SSIS is a fantastic platform for automating your ETL scenarios. It provides many useful adapters and transformations out of the box. Additionally, when you need to handle anything out of the ordinary, you can create a script in C# or VB.NET. You can harness the full power of .NET Framework there and meet any special requirement.
Still, everyone who has used SSIS scripting knows there are several pain points with it:
- Upgrading scripts to the next SQL Server version is not an easy affair, as the scripts are early-bound to the current SSIS framework modules.
- The script code is compiled to intermediate language (CIL) and embedded as part of each package. This makes it very difficult to programatically set or change the script code in an SSIS package.
- An SSIS script is actually an entire .NET project in disguise: heavy to load and heavy to use. VSTA is a complex IDE which might become unstable, depending on what versions and patches of Visual Studio are installed on the development machine.
- C# and VB.NET are quite complex, general-purpose languages, which haven't been specifically designed for scripting. As many SSIS users are not advanced developers, it can be a struggle to get the job done with such high-ceremony languages.
Ever wondered what factors lead SSIS scripting to the current suboptimal status quo? Well, back in the 2000s we had the so-called "culture wars", where it was essentially Microsoft vs everyone else. Sun's Java was all the rage - extremely successful for many good reasons. Microsoft had to respond and they did a great job with the .NET Framework and the related C# and VB.NET managed languages. The new and glamorous SSIS which followed in the footsteps of DTS (Data Transformation Services) was designed with many .NET Framework components in use as foundation. It was among the first large scale projects to use the .NET Framework to a smashing success. The new ETL platform had to also use a brand new scripting platform called VSTA. It was powerful and based on the .NET Framework. But it was neither lightweight, nor super convenient for accomplishing small tasks. It still isn't...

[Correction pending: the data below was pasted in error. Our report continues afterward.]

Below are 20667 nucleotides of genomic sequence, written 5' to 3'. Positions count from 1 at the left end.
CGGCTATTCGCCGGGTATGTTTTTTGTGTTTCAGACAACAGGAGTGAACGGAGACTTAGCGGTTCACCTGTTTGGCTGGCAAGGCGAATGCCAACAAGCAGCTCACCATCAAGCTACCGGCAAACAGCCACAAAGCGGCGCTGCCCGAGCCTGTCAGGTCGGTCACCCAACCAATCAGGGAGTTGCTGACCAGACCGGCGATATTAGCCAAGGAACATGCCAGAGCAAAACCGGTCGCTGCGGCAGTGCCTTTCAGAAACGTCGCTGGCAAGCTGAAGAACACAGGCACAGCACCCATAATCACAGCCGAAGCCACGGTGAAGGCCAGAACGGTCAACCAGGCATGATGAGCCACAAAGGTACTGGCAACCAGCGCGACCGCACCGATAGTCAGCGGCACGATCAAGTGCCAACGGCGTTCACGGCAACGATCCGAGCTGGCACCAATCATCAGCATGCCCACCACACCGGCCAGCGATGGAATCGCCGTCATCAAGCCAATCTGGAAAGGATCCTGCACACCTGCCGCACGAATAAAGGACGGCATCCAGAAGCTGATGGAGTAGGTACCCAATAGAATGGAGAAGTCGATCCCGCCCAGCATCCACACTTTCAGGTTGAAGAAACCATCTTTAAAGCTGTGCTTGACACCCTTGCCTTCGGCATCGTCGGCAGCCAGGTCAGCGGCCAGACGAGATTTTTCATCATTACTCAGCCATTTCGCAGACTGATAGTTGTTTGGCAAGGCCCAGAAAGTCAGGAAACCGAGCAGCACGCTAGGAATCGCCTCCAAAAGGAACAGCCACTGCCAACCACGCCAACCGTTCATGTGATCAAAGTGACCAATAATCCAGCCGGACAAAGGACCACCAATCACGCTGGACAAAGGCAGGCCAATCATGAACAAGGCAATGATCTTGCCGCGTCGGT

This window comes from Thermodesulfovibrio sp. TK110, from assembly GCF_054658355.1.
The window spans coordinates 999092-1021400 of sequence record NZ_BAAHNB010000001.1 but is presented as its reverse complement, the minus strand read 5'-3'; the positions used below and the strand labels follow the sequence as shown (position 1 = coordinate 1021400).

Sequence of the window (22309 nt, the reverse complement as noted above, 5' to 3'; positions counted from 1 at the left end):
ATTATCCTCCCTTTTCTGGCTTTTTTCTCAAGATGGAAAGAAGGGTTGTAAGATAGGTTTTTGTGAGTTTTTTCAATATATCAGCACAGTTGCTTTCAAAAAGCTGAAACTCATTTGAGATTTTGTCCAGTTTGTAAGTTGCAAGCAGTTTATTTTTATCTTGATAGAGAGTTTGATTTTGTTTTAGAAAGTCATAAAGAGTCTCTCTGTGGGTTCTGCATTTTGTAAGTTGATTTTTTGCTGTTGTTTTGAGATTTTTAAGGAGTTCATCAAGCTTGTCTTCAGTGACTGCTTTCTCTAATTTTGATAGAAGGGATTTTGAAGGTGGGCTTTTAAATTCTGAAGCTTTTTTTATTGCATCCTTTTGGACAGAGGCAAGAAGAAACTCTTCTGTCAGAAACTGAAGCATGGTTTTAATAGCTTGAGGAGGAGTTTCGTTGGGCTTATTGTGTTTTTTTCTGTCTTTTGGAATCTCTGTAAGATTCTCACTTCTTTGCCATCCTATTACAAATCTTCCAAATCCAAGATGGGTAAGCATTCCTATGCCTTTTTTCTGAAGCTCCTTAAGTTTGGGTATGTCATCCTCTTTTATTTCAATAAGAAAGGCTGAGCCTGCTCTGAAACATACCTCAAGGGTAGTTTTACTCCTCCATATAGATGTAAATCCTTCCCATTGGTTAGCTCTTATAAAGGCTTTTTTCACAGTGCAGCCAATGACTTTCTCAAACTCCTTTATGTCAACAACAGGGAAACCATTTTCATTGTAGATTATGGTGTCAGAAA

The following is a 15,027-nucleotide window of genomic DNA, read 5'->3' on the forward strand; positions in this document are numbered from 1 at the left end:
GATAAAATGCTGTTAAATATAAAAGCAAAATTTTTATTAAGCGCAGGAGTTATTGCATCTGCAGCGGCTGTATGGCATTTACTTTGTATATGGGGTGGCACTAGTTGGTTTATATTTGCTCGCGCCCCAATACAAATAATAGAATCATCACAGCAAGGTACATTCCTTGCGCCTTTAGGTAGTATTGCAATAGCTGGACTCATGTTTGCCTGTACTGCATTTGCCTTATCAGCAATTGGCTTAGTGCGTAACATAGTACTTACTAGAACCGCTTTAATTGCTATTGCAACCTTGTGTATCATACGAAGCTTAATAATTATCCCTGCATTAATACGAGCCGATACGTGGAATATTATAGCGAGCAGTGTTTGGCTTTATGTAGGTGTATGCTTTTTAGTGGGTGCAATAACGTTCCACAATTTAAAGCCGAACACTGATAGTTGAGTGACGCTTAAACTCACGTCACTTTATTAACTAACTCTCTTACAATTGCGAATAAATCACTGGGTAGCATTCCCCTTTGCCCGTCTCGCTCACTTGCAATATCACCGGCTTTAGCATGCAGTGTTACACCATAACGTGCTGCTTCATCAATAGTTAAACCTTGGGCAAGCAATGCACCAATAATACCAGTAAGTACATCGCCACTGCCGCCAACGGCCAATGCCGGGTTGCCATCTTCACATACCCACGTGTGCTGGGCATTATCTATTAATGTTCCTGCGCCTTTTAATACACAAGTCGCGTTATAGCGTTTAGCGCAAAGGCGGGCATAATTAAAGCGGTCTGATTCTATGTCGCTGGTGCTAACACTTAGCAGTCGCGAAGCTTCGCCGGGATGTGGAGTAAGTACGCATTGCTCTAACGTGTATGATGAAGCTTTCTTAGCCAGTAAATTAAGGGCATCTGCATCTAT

- Package upgrades are easy, as there is no early binding.
Starting on December 1st, 2018 the cost of one SSIS+ Ultimate subscription becomes $599/year for new subscriptions. The price for existing subscribers stays the same, as long as their subscriptions are kept current.
Thank you for investing your hard-earned dollars in our products! Your investment is in safe hands and we will not disappoint you!
The COZYROC Team